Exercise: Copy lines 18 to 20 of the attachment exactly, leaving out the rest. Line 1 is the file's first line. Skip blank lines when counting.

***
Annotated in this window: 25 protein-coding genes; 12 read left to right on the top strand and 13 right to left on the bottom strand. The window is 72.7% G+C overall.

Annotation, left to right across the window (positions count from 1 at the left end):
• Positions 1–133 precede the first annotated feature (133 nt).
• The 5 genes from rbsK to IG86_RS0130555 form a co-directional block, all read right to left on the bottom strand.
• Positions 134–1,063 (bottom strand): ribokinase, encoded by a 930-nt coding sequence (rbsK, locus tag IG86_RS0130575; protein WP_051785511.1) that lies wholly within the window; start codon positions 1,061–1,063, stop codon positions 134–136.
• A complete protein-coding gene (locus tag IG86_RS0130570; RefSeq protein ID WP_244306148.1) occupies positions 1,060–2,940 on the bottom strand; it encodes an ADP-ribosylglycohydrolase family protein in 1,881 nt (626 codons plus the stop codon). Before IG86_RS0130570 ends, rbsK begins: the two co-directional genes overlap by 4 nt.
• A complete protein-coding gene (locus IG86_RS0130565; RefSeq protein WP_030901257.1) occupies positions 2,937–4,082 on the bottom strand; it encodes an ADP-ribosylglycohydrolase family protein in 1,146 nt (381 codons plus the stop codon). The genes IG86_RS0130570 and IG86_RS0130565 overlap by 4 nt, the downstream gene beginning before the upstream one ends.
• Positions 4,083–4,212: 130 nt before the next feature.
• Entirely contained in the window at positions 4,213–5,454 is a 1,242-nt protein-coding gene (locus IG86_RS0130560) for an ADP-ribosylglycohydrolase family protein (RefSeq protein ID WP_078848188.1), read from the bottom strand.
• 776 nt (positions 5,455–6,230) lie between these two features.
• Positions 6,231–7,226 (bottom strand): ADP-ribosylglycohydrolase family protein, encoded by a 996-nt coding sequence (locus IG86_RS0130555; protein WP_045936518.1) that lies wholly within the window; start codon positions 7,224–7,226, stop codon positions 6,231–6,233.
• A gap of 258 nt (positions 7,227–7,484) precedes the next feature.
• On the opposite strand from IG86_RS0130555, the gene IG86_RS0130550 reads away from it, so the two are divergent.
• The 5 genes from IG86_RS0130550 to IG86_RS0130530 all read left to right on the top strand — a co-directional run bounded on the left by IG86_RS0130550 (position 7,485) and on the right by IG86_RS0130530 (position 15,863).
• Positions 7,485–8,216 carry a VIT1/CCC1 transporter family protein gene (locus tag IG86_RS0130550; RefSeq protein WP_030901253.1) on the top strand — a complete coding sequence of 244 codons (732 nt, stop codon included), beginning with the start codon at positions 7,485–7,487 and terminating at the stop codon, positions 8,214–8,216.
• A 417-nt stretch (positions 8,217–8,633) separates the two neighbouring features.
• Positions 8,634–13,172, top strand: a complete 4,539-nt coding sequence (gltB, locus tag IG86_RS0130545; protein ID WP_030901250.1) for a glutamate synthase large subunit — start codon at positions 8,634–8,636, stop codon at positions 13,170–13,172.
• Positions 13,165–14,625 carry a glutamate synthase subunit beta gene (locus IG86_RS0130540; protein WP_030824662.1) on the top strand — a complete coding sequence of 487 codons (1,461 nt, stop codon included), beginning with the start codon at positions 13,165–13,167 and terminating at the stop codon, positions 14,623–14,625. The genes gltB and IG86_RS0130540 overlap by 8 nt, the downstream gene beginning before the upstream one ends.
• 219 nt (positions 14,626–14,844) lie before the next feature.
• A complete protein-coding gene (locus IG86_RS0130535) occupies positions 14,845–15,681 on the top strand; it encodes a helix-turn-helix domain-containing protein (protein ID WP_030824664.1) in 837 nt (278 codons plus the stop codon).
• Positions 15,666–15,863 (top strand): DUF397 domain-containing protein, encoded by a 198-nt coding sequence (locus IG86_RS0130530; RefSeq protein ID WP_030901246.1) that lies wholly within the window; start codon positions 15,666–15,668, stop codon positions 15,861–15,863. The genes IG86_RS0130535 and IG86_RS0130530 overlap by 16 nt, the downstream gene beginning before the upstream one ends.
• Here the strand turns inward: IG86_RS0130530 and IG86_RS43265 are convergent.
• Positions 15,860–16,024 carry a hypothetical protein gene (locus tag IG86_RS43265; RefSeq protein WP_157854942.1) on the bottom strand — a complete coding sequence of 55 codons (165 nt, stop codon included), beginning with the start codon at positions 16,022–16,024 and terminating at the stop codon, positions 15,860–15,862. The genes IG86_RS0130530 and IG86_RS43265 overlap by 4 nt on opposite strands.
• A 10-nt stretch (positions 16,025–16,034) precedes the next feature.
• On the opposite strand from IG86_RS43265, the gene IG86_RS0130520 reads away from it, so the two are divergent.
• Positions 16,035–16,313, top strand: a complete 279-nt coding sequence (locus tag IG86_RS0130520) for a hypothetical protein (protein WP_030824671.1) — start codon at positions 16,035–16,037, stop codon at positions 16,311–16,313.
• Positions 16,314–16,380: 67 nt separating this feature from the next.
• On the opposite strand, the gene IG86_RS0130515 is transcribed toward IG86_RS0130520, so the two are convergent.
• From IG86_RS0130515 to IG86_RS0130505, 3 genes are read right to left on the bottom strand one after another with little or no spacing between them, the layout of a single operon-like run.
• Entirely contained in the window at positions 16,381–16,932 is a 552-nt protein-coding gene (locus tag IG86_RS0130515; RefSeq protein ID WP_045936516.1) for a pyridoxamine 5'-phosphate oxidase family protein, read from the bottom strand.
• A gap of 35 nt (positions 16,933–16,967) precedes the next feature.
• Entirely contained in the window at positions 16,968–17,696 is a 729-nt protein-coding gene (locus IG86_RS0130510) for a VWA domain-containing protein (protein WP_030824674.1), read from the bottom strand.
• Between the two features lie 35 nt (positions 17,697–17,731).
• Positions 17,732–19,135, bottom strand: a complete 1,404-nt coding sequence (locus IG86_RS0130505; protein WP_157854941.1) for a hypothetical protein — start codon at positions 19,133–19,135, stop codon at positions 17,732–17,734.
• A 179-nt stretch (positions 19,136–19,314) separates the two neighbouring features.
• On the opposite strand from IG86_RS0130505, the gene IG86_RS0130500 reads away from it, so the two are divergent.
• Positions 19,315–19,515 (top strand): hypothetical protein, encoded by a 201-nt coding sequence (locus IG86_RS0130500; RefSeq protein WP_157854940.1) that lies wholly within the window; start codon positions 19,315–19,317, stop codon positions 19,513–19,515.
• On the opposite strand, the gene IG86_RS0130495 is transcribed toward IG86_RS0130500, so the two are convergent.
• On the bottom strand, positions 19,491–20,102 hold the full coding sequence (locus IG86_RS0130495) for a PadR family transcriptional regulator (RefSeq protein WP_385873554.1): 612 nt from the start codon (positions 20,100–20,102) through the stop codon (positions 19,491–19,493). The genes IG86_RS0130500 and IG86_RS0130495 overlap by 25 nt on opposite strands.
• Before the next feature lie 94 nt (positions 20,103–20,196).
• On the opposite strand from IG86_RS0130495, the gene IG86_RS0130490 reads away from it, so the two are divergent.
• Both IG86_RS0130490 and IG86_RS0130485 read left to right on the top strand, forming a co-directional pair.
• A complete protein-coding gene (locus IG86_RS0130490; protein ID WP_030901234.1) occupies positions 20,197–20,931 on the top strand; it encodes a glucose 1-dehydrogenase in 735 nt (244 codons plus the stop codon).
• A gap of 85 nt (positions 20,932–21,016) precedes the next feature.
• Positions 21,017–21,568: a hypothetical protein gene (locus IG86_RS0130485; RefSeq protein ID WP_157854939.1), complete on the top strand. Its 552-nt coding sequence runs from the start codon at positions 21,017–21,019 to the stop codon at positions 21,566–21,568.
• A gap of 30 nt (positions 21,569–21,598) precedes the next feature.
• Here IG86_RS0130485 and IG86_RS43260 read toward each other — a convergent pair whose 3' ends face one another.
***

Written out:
• Positions 13,165–14,625 carry a glutamate synthase subunit beta gene (locus IG86_RS0130540; protein WP_030824662.1) on the top strand — a complete coding sequence of 487 codons (1,461 nt, stop codon included), beginning with the start codon at positions 13,165–13,167 and terminating at the stop codon, positions 14,623–14,625. The genes gltB and IG86_RS0130540 overlap by 8 nt, the downstream gene beginning before the upstream one ends.
• 219 nt (positions 14,626–14,844) lie before the next feature.
• A complete protein-coding gene (locus IG86_RS0130535) occupies positions 14,845–15,681 on the top strand; it encodes a helix-turn-helix domain-containing protein (protein ID WP_030824664.1) in 837 nt (278 codons plus the stop codon).